When the drones were first spotted on Wednesday night near the Gatwick runway, some passengers were left stranded on planes for up to seven hours. Nearby hotels were full and people slept on the Gatwick terminal floor.

Flights due to arrive in Gatwick were diverted throughout yesterday to other airports including Amsterdam, Paris and Bordeaux. Some flights have made it to Britain­, but landed at Cardiff, Liver­pool, Manchester, Stansted, Luton and Birmingham.

Gatwick chief operating officer Chris Woodroofe said 2000 flights had been grounded.

He said the vast majority of the 110,000 passengers due to pass through Gatwick on Thursday — one of the busiest travel days of the year — would experience disruption.

“We also have the helicopter up in the air but the police advice us that it would be dangerous to seek to shoot the drone down because of what may happen to the stray bullets,’’ he said.

The runway was ­initially closed about 9pm on Wednesday after two reported sightings of drones. It briefly ­reopened at 3am but closed again when the small remote-controlle­d aircraft were spotted above the airfield again.

“We are advising passengers scheduled to fly from Gatwick not to travel to the airport without checking the status of their flight with their airline this morning,’’ Gatwick said in a statement. “We apologise for the inconvenience, but the safety of all passengers and staff is our first priority.”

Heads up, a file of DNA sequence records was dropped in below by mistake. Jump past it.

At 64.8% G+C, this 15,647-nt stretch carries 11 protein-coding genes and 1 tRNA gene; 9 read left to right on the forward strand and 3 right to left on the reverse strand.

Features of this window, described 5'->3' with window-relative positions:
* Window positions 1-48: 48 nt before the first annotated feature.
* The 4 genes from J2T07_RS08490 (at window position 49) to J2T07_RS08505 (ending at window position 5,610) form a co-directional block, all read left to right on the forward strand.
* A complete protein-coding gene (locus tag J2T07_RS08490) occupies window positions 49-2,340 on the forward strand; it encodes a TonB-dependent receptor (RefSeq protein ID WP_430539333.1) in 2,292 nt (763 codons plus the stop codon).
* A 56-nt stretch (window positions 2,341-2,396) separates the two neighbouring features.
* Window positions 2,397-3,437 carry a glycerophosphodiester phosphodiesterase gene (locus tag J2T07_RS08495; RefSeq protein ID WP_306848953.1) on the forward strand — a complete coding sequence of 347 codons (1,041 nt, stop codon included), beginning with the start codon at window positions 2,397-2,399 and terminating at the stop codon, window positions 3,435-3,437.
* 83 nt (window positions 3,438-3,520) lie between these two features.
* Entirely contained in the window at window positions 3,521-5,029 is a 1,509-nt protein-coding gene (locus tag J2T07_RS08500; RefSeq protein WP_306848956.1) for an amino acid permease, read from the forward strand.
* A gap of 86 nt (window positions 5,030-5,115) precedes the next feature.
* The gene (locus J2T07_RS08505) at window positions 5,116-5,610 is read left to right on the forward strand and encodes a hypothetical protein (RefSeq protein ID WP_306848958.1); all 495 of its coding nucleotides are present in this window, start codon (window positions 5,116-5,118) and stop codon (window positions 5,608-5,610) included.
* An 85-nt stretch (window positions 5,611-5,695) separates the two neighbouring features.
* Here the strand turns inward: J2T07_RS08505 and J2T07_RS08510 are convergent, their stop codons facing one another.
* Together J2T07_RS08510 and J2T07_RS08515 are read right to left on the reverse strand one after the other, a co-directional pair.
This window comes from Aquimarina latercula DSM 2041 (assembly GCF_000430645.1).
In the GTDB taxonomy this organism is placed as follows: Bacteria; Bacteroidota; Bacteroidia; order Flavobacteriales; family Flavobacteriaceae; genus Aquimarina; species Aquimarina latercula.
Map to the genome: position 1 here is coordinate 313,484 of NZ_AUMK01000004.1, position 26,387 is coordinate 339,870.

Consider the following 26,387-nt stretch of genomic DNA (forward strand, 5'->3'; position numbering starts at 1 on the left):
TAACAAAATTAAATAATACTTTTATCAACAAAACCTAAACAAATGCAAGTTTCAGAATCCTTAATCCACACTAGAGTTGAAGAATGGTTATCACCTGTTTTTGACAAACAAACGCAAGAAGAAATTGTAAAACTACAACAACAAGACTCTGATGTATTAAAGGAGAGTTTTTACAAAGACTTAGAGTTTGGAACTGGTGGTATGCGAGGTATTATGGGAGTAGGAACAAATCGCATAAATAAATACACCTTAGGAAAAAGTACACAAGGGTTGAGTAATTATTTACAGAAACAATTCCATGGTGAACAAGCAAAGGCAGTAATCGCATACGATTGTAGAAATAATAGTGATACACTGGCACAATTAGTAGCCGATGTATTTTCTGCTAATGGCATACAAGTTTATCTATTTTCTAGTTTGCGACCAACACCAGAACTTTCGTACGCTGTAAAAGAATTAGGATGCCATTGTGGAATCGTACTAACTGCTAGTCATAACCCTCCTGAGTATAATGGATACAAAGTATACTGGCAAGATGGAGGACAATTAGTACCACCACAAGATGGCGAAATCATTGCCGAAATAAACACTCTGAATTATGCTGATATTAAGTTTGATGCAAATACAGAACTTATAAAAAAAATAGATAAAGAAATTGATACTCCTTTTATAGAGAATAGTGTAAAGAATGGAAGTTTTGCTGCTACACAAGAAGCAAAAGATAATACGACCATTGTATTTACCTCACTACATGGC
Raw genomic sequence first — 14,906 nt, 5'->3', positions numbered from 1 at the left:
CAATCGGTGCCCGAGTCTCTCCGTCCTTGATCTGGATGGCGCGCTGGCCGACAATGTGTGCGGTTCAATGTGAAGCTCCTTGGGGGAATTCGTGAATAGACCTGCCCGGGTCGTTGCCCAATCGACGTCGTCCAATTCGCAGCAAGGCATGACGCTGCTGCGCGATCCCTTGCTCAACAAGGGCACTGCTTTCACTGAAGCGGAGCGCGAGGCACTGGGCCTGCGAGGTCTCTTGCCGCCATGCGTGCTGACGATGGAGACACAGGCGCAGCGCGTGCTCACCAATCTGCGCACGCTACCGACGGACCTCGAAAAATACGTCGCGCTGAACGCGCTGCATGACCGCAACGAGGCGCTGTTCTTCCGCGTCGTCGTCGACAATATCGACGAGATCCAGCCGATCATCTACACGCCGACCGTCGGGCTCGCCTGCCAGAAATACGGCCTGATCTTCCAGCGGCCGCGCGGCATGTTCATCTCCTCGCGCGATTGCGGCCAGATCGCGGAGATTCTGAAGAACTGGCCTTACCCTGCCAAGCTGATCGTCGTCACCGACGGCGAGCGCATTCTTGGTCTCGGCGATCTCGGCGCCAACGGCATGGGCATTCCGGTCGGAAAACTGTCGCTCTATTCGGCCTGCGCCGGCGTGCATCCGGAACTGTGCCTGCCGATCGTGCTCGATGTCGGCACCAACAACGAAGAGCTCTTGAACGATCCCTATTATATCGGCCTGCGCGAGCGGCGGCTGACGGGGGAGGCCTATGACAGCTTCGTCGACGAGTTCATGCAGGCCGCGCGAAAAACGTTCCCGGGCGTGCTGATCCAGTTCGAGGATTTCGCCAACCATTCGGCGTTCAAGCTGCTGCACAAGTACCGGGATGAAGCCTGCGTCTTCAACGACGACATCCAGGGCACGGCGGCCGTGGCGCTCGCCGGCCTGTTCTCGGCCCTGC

WITH THE TIMES


MTF...P2 

P7 – (butts in) - “K” has the right of it. Purdy rules – OK.



Cool
Reply

(12-21-2018, 07:26 AM)Peetwo Wrote:  Drones the new passive terrorism tool?  Undecided

Via the Oz: https://www.theaustralian.com.au/news/wo...02aa1986e3

Quote:Chaos as drones cause Gatwick Airport closure

JACQUELIN MAGNAY
FOREIGN CORRESPONDENT
@jacquelinmagnay

AN HOUR AGO DECEMBER 21, 2018
57 COMMENTS


[Image: 314ae6bab5e73cb9509e17b5cc21afe8?width=650]

Police believe the drone activity, involving at least two drones, is deliberate and are investigating if it is a co-ordinated attack. Picture: iStock

The British government has called in the military to destroy a drone that is being deliberately flown over Gatwick Airport’s runway in what has been called an act of sabotage.